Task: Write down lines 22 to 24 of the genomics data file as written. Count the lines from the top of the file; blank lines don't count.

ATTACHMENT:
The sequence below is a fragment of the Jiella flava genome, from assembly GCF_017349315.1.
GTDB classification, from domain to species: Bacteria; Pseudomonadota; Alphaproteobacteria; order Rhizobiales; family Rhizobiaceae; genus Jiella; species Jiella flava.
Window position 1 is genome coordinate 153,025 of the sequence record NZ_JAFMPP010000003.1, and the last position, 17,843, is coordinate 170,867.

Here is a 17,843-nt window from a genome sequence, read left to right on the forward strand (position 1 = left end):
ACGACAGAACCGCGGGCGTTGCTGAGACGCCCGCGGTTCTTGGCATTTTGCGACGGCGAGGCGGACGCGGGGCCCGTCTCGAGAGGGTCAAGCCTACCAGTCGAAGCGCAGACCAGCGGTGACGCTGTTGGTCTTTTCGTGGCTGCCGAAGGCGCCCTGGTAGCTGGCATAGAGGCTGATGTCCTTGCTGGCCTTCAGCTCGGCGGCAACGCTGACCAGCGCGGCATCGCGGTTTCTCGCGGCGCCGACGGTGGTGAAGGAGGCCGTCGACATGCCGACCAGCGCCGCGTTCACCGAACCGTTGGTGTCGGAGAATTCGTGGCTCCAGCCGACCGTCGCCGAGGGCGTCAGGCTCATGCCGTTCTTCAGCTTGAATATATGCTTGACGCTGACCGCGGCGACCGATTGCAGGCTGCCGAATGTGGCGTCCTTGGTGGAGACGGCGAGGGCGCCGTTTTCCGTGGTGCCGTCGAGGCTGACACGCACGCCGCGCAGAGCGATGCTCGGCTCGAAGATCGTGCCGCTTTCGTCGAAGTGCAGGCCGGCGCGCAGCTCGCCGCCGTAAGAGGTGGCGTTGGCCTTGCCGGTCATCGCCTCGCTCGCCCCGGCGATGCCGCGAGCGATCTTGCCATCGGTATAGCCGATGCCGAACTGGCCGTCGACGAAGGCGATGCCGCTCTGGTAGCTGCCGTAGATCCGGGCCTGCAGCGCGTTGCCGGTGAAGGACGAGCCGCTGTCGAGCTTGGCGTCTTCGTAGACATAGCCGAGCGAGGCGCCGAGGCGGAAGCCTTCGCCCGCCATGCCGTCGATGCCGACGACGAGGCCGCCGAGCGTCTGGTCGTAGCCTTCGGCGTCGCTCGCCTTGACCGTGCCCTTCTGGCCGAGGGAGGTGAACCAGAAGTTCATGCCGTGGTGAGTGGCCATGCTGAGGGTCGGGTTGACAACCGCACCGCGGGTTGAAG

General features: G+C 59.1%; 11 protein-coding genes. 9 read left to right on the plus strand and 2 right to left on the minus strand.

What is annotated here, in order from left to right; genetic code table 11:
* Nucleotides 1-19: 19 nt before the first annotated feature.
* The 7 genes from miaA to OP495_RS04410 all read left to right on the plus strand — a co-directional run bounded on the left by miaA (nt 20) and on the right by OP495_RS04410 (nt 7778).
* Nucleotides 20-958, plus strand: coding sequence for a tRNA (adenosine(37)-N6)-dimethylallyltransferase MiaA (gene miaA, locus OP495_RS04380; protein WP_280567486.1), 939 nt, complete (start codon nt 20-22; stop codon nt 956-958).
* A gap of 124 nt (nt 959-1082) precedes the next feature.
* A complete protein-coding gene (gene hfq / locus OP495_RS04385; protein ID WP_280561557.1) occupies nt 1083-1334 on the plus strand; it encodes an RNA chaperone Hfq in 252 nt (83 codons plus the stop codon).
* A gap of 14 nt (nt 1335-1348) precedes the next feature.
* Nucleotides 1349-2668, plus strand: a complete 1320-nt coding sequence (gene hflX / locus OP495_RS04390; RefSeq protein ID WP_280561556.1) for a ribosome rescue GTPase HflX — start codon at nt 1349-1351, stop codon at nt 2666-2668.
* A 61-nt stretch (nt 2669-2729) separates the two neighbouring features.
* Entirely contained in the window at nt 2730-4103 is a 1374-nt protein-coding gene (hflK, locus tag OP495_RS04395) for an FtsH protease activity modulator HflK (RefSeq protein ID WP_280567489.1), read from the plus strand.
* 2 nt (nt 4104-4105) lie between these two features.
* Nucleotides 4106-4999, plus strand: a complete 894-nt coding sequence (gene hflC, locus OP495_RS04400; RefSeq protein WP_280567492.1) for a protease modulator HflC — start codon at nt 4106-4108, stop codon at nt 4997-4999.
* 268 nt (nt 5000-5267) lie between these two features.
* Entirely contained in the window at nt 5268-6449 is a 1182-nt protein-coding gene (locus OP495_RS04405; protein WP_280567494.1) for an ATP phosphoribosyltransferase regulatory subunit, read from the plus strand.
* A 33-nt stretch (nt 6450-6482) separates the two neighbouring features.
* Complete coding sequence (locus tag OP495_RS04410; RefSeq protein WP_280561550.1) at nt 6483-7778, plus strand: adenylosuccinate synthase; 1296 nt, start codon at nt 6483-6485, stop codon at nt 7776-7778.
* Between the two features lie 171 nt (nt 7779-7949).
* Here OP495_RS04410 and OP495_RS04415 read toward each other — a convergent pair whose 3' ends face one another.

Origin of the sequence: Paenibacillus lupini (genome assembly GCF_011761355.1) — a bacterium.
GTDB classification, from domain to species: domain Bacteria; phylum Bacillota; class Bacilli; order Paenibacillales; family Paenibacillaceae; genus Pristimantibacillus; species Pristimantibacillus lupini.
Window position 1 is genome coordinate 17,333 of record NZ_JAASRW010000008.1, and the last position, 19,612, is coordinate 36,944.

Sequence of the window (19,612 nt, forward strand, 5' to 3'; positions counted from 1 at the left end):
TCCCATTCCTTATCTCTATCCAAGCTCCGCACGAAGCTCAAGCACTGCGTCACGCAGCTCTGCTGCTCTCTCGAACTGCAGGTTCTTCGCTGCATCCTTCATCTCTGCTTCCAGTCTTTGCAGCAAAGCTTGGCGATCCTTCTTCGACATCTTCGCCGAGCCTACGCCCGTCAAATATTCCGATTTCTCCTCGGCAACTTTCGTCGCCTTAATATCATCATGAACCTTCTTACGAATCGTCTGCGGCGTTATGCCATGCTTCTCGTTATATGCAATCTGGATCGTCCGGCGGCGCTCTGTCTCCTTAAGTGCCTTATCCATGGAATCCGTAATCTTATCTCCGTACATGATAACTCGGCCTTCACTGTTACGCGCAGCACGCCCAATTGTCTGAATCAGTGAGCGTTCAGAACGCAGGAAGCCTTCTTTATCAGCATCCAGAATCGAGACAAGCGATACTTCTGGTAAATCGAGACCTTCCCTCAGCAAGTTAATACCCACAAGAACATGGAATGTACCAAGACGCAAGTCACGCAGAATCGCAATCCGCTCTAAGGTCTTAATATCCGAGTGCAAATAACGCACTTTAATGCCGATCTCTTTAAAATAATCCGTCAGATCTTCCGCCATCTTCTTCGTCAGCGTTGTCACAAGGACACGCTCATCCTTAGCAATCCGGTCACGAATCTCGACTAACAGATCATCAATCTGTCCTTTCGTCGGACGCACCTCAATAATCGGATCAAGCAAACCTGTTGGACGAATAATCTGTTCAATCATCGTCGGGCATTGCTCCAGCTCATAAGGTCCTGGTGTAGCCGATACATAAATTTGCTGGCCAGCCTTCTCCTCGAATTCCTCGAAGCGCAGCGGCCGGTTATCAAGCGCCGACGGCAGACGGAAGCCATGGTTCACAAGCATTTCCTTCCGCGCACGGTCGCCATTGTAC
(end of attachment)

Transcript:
* Complete coding sequence (locus tag OP495_RS04410; RefSeq protein WP_280561550.1) at nt 6483-7778, plus strand: adenylosuccinate synthase; 1296 nt, start codon at nt 6483-6485, stop codon at nt 7776-7778.
* Between the two features lie 171 nt (nt 7779-7949).
* Here OP495_RS04410 and OP495_RS04415 read toward each other — a convergent pair whose 3' ends face one another.